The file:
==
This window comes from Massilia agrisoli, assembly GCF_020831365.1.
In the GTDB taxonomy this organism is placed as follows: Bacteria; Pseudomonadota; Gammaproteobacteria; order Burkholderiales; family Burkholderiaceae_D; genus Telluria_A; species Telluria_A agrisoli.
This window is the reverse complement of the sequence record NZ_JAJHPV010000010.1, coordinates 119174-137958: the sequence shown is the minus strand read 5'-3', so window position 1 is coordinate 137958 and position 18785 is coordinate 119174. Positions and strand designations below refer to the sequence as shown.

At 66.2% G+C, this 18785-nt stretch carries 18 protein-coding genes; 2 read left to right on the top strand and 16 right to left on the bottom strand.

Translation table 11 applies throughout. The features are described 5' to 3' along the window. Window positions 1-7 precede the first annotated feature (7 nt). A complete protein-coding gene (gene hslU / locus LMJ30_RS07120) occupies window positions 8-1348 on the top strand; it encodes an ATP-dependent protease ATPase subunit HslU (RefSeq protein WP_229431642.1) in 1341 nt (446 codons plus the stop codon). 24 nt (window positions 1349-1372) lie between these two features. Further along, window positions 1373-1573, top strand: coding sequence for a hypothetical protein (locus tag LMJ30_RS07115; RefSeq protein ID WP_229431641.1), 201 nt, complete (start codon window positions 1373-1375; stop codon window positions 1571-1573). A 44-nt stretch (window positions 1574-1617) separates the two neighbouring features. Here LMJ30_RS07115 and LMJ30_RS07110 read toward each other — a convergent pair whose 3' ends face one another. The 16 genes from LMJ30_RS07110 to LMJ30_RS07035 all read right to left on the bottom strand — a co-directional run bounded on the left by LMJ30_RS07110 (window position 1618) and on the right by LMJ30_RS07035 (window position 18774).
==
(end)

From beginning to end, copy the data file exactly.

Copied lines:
This window comes from Massilia agrisoli, assembly GCF_020831365.1.
In the GTDB taxonomy this organism is placed as follows: Bacteria; Pseudomonadota; Gammaproteobacteria; order Burkholderiales; family Burkholderiaceae_D; genus Telluria_A; species Telluria_A agrisoli.
This window is the reverse complement of the sequence record NZ_JAJHPV010000010.1, coordinates 119174-137958: the sequence shown is the minus strand read 5'-3', so window position 1 is coordinate 137958 and position 18785 is coordinate 119174. Positions and strand designations below refer to the sequence as shown.

At 66.2% G+C, this 18785-nt stretch carries 18 protein-coding genes; 2 read left to right on the top strand and 16 right to left on the bottom strand.

Translation table 11 applies throughout. The features are described 5' to 3' along the window. Window positions 1-7 precede the first annotated feature (7 nt). A complete protein-coding gene (gene hslU / locus LMJ30_RS07120) occupies window positions 8-1348 on the top strand; it encodes an ATP-dependent protease ATPase subunit HslU (RefSeq protein WP_229431642.1) in 1341 nt (446 codons plus the stop codon). 24 nt (window positions 1349-1372) lie between these two features. Further along, window positions 1373-1573, top strand: coding sequence for a hypothetical protein (locus tag LMJ30_RS07115; RefSeq protein ID WP_229431641.1), 201 nt, complete (start codon window positions 1373-1375; stop codon window positions 1571-1573). A 44-nt stretch (window positions 1574-1617) separates the two neighbouring features. Here LMJ30_RS07115 and LMJ30_RS07110 read toward each other — a convergent pair whose 3' ends face one another. The 16 genes from LMJ30_RS07110 to LMJ30_RS07035 all read right to left on the bottom strand — a co-directional run bounded on the left by LMJ30_RS07110 (window position 1618) and on the right by LMJ30_RS07035 (window position 18774).